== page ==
We promoted an “adequate” 50-year-old salesman who had been with us for nine years so we could justify his monthly salary. A few years ago, we gave him additional responsibilities and an increase in salary as a result. He is still doing an adequate job at sales and the new position, but is constantly complaining about the new responsibilities.
He has been disrespectful towards managers and supervisors, and has been blatantly disregarding his hours of work. He is also spending three hours a day surfing the Internet for personal use. We are hoping to sit down with him and set out some improvement strategies. If we give him a set amount of time (say three months) to improve, and he doesn’t, can we fire him for just cause? Failing that, can we let him go without cause? If we let him go without cause, how much severance are we required to give him?
Answer: Incompetence can provide cause for dismissal but not for summary dismissal (dismissal without notice or pay in lieu). The law requires that the employee be advised of performance concerns and be given a reasonable opportunity to correct them. The likely consequences of a failure to improve must also be clarified. In some cases, the employer may have an obligation to assist the employee in reaching the desired standard, particularly where poor performance has gone unchecked for some time.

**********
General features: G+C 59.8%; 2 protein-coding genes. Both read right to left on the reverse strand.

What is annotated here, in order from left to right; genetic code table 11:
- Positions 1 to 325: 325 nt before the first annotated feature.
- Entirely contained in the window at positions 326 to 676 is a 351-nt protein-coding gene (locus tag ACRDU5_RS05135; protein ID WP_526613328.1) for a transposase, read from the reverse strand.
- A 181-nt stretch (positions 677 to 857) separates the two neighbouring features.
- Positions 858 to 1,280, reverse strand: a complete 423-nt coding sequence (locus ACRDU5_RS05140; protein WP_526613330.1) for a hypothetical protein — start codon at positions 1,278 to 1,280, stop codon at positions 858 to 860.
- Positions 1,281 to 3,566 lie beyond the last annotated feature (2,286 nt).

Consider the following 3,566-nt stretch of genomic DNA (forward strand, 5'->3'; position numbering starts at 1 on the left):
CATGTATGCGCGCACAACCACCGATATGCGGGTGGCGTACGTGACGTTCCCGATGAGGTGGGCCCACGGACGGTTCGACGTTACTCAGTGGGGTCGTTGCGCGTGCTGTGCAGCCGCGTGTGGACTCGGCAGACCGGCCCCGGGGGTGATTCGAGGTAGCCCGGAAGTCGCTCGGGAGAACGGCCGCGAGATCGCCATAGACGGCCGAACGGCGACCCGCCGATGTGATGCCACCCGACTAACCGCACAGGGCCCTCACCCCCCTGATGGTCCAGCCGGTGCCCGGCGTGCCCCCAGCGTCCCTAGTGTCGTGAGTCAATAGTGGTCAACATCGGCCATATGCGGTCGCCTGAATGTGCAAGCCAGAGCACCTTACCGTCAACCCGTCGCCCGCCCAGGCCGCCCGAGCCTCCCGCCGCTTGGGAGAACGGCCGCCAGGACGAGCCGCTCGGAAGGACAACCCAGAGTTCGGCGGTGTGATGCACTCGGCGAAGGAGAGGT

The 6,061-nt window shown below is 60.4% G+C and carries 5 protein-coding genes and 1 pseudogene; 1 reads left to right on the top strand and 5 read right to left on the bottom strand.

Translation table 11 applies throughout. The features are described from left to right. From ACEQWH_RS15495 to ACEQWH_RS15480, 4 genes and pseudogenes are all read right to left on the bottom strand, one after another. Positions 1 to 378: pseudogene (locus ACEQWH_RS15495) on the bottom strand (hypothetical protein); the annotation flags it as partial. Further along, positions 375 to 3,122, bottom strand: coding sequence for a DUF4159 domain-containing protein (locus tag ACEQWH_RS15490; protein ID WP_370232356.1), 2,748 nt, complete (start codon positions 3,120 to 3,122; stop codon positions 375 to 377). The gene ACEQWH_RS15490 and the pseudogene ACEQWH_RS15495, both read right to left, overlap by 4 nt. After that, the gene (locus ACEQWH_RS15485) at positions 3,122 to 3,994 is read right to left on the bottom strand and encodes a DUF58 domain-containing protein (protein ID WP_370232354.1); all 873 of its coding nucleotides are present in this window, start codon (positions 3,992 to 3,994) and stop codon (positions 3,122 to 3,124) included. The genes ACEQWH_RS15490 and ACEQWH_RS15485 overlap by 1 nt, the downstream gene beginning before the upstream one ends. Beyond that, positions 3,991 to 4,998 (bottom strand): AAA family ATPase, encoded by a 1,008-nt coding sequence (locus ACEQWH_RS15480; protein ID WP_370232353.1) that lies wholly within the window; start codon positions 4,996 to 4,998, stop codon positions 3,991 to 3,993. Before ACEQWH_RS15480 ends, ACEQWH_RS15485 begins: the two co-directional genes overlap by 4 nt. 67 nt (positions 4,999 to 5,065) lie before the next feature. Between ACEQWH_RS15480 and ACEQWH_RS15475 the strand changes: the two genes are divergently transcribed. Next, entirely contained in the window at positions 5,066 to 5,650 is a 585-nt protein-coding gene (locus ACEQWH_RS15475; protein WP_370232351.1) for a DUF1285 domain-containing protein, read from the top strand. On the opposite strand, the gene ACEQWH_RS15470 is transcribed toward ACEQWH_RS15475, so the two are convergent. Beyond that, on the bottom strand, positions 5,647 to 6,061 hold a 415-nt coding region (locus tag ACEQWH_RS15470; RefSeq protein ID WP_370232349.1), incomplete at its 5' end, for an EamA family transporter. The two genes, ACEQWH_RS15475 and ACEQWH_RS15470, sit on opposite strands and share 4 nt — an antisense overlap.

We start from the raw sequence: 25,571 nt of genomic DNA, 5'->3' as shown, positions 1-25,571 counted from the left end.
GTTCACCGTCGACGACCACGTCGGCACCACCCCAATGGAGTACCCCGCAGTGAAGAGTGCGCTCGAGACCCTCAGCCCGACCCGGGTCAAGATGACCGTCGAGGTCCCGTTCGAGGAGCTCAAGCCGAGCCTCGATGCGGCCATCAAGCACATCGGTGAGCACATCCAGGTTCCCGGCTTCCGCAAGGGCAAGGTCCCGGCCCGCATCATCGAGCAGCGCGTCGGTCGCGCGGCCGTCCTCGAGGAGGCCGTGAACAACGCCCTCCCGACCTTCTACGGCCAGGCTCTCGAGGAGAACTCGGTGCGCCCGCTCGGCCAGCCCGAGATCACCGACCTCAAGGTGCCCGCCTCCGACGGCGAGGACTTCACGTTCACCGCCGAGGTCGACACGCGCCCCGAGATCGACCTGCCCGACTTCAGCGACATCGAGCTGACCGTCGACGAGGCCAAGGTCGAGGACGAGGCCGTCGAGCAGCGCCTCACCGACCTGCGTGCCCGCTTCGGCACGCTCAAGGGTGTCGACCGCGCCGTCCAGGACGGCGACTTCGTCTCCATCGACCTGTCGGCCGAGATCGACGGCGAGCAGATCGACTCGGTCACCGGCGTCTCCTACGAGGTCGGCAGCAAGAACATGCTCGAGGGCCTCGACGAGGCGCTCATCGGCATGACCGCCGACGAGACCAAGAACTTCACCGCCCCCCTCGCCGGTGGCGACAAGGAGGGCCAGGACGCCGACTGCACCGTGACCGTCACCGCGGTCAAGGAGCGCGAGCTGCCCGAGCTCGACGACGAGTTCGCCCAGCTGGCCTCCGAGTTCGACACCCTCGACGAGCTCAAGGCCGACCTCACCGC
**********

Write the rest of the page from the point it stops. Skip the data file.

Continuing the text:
It is difficult to predict what amount of time would be considered a reasonable period for improvement in the circumstances described. The fact the employee’s barely adequate performance has been accepted and effectively rewarded over a lengthy period might lead a court to conclude a more lengthy period should be given to correct ingrained behavior.
In addition, the situation is complicated by the fact there appears to have been condonation of misconduct of quite a different character as well such as insubordination, theft of time and misuse of employer resources. It is possible that an employer seeking to justify dismissing an employee for cause in such circumstances would face a significant uphill battle if the employer was seen to have acted too quickly.
As to termination of the employee without cause, it is generally the case that a common law employment relationship may be terminated by giving reasonable notice of termination or by paying the employee an amount reflecting the remuneration he could have expected to earn during the period of reasonable notice.
Again, the question of reasonable notice is incapable of exact definition. Factors traditionally considered include the employee’s age, the character of his employment, his length of service and the availability of similar employment given the employee’s experience, training, and qualifications.
Pay provided in lieu of notice should encompass the elements of compensation that the employee would have expected to earn had he worked during the notice period. This would include both salary and projected income from commissions.
Tim Mitchell is an employment lawyer with Laird Armstrong in Calgary. He can be reached at firstname.lastname@example.org or (403) 233-0050.